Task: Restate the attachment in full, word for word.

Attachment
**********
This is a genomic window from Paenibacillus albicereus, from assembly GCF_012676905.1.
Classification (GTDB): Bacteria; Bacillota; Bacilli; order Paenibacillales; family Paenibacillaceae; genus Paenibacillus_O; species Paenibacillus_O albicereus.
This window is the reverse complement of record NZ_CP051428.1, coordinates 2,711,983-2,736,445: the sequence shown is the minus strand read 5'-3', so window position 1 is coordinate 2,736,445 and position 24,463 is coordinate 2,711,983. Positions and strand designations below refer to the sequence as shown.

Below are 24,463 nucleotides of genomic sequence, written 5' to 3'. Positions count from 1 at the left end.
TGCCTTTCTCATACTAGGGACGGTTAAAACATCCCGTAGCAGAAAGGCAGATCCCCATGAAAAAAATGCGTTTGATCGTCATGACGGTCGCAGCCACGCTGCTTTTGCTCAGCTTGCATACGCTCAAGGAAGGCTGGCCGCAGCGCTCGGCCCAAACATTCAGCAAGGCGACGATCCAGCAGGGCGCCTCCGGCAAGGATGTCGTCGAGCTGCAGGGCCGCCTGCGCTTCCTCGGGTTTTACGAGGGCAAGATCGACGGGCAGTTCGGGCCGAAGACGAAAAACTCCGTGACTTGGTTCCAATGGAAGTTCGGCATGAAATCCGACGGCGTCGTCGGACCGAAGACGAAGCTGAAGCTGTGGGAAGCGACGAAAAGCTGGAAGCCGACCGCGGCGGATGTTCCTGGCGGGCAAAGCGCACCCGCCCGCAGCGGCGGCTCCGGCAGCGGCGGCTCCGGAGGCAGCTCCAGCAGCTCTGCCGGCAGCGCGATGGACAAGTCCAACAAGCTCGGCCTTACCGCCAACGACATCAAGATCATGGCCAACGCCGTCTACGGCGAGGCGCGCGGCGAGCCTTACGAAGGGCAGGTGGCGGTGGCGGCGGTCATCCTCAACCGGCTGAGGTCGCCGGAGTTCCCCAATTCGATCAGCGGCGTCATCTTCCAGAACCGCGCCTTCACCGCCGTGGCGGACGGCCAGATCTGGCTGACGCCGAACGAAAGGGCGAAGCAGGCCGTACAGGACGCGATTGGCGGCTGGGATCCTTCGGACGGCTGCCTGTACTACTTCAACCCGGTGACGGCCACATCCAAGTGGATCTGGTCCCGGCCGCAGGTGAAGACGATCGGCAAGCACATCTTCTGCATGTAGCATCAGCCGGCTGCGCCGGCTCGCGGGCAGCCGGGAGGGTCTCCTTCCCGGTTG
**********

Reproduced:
This is a genomic window from Paenibacillus albicereus, from assembly GCF_012676905.1.
Classification (GTDB): Bacteria; Bacillota; Bacilli; order Paenibacillales; family Paenibacillaceae; genus Paenibacillus_O; species Paenibacillus_O albicereus.
This window is the reverse complement of record NZ_CP051428.1, coordinates 2,711,983-2,736,445: the sequence shown is the minus strand read 5'-3', so window position 1 is coordinate 2,736,445 and position 24,463 is coordinate 2,711,983. Positions and strand designations below refer to the sequence as shown.

Below are 24,463 nucleotides of genomic sequence, written 5' to 3'. Positions count from 1 at the left end.
TGCCTTTCTCATACTAGGGACGGTTAAAACATCCCGTAGCAGAAAGGCAGATCCCCATGAAAAAAATGCGTTTGATCGTCATGACGGTCGCAGCCACGCTGCTTTTGCTCAGCTTGCATACGCTCAAGGAAGGCTGGCCGCAGCGCTCGGCCCAAACATTCAGCAAGGCGACGATCCAGCAGGGCGCCTCCGGCAAGGATGTCGTCGAGCTGCAGGGCCGCCTGCGCTTCCTCGGGTTTTACGAGGGCAAGATCGACGGGCAGTTCGGGCCGAAGACGAAAAACTCCGTGACTTGGTTCCAATGGAAGTTCGGCATGAAATCCGACGGCGTCGTCGGACCGAAGACGAAGCTGAAGCTGTGGGAAGCGACGAAAAGCTGGAAGCCGACCGCGGCGGATGTTCCTGGCGGGCAAAGCGCACCCGCCCGCAGCGGCGGCTCCGGCAGCGGCGGCTCCGGAGGCAGCTCCAGCAGCTCTGCCGGCAGCGCGATGGACAAGTCCAACAAGCTCGGCCTTACCGCCAACGACATCAAGATCATGGCCAACGCCGTCTACGGCGAGGCGCGCGGCGAGCCTTACGAAGGGCAGGTGGCGGTGGCGGCGGTCATCCTCAACCGGCTGAGGTCGCCGGAGTTCCCCAATTCGATCAGCGGCGTCATCTTCCAGAACCGCGCCTTCACCGCCGTGGCGGACGGCCAGATCTGGCTGACGCCGAACGAAAGGGCGAAGCAGGCCGTACAGGACGCGATTGGCGGCTGGGATCCTTCGGACGGCTGCCTGTACTACTTCAACCCGGTGACGGCCACATCCAAGTGGATCTGGTCCCGGCCGCAGGTGAAGACGATCGGCAAGCACATCTTCTGCATGTAGCATCAGCCGGCTGCGCCGGCTCGCGGGCAGCCGGGAGGGTCTCCTTCCCGGTTG